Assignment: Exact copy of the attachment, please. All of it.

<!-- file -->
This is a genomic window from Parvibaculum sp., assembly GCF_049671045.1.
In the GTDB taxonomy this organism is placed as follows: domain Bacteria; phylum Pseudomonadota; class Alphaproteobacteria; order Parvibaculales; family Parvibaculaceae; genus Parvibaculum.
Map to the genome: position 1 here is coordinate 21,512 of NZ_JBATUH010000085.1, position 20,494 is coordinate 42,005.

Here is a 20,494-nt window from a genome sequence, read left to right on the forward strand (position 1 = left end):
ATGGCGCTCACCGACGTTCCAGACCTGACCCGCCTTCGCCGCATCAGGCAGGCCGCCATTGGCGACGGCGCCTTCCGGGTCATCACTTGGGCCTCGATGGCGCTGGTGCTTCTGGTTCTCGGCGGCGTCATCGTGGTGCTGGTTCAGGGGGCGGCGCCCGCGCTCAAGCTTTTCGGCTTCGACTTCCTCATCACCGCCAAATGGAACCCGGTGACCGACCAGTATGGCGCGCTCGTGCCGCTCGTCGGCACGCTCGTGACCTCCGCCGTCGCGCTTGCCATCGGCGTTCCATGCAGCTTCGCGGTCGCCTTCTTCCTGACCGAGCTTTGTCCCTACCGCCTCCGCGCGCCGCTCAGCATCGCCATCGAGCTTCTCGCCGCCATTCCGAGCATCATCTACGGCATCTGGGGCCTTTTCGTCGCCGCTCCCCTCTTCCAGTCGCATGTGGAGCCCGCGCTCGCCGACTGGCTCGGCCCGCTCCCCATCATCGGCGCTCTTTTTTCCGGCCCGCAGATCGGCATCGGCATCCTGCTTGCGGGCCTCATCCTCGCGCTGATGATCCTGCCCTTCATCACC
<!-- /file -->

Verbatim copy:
This is a genomic window from Parvibaculum sp., assembly GCF_049671045.1.
In the GTDB taxonomy this organism is placed as follows: domain Bacteria; phylum Pseudomonadota; class Alphaproteobacteria; order Parvibaculales; family Parvibaculaceae; genus Parvibaculum.
Map to the genome: position 1 here is coordinate 21,512 of NZ_JBATUH010000085.1, position 20,494 is coordinate 42,005.

Here is a 20,494-nt window from a genome sequence, read left to right on the forward strand (position 1 = left end):
ATGGCGCTCACCGACGTTCCAGACCTGACCCGCCTTCGCCGCATCAGGCAGGCCGCCATTGGCGACGGCGCCTTCCGGGTCATCACTTGGGCCTCGATGGCGCTGGTGCTTCTGGTTCTCGGCGGCGTCATCGTGGTGCTGGTTCAGGGGGCGGCGCCCGCGCTCAAGCTTTTCGGCTTCGACTTCCTCATCACCGCCAAATGGAACCCGGTGACCGACCAGTATGGCGCGCTCGTGCCGCTCGTCGGCACGCTCGTGACCTCCGCCGTCGCGCTTGCCATCGGCGTTCCATGCAGCTTCGCGGTCGCCTTCTTCCTGACCGAGCTTTGTCCCTACCGCCTCCGCGCGCCGCTCAGCATCGCCATCGAGCTTCTCGCCGCCATTCCGAGCATCATCTACGGCATCTGGGGCCTTTTCGTCGCCGCTCCCCTCTTCCAGTCGCATGTGGAGCCCGCGCTCGCCGACTGGCTCGGCCCGCTCCCCATCATCGGCGCTCTTTTTTCCGGCCCGCAGATCGGCATCGGCATCCTGCTTGCGGGCCTCATCCTCGCGCTGATGATCCTGCCCTTCATCACC